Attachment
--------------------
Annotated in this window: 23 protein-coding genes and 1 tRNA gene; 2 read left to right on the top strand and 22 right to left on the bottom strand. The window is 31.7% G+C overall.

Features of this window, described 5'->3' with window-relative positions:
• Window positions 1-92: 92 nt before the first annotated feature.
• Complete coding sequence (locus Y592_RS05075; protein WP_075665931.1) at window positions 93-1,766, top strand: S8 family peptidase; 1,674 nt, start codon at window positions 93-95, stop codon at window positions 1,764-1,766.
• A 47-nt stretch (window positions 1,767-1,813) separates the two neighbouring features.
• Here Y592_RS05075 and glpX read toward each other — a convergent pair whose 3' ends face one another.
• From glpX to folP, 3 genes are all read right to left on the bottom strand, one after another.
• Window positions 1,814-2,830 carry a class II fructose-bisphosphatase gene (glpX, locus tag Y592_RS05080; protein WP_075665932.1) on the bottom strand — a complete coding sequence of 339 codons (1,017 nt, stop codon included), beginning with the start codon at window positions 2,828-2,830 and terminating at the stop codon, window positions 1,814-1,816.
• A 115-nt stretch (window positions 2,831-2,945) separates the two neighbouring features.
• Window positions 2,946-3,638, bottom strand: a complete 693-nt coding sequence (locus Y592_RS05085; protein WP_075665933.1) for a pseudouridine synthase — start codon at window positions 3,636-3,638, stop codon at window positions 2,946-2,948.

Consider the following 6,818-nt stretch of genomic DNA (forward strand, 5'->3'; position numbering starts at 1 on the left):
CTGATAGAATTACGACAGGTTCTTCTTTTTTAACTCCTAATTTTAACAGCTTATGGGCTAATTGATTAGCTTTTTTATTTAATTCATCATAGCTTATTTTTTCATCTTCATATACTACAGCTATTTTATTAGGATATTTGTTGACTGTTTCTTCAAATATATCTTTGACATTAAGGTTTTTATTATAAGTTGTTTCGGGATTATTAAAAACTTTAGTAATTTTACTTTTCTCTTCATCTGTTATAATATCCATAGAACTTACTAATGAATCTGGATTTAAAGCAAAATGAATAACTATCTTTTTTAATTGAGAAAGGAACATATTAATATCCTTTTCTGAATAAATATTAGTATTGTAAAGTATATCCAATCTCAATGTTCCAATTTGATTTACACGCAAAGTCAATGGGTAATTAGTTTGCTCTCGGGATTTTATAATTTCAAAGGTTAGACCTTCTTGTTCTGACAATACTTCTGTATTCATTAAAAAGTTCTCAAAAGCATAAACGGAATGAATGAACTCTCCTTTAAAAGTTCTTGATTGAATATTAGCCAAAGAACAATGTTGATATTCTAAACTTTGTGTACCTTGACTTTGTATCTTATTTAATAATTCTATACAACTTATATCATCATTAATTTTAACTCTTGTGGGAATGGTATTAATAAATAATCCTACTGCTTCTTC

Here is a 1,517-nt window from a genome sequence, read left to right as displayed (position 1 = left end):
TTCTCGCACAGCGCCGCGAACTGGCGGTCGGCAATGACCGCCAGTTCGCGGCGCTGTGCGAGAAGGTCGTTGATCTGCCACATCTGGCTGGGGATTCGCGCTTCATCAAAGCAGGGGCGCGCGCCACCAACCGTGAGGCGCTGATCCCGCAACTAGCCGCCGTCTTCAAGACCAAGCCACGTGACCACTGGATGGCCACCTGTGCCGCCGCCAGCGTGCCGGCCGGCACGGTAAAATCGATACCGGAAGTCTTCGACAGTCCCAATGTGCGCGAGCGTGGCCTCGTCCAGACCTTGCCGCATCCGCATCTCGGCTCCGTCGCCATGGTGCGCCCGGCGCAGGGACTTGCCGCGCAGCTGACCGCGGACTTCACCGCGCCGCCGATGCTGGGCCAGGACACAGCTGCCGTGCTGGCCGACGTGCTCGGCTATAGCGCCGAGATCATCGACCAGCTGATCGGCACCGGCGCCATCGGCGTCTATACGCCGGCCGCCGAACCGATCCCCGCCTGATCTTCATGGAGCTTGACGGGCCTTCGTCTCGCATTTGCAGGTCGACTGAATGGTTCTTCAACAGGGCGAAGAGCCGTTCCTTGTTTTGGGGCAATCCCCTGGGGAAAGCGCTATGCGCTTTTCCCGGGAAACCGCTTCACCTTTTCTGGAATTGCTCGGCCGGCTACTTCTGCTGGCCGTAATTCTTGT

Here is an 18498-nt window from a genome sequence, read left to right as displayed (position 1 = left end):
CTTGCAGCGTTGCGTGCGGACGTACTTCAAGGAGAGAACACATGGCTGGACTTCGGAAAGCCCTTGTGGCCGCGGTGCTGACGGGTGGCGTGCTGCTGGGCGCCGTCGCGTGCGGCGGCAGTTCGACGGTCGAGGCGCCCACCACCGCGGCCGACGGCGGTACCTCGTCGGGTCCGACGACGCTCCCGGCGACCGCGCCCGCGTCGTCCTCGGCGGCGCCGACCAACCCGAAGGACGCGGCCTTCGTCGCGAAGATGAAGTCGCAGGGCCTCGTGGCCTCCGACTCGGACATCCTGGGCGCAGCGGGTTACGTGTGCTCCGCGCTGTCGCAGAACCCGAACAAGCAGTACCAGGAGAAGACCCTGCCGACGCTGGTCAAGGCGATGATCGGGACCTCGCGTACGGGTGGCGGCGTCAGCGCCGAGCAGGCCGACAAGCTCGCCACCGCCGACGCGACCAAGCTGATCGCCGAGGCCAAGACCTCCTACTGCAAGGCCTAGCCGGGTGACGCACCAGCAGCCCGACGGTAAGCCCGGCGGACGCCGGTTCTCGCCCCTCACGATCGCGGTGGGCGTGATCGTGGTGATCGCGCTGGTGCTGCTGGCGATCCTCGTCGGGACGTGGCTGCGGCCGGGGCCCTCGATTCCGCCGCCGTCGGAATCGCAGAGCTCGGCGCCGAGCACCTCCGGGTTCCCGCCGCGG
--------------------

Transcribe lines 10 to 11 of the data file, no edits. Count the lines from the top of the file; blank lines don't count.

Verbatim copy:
• Window positions 2,946-3,638, bottom strand: a complete 693-nt coding sequence (locus Y592_RS05085; protein WP_075665933.1) for a pseudouridine synthase — start codon at window positions 3,636-3,638, stop codon at window positions 2,946-2,948.

Consider the following 6,818-nt stretch of genomic DNA (forward strand, 5'->3'; position numbering starts at 1 on the left):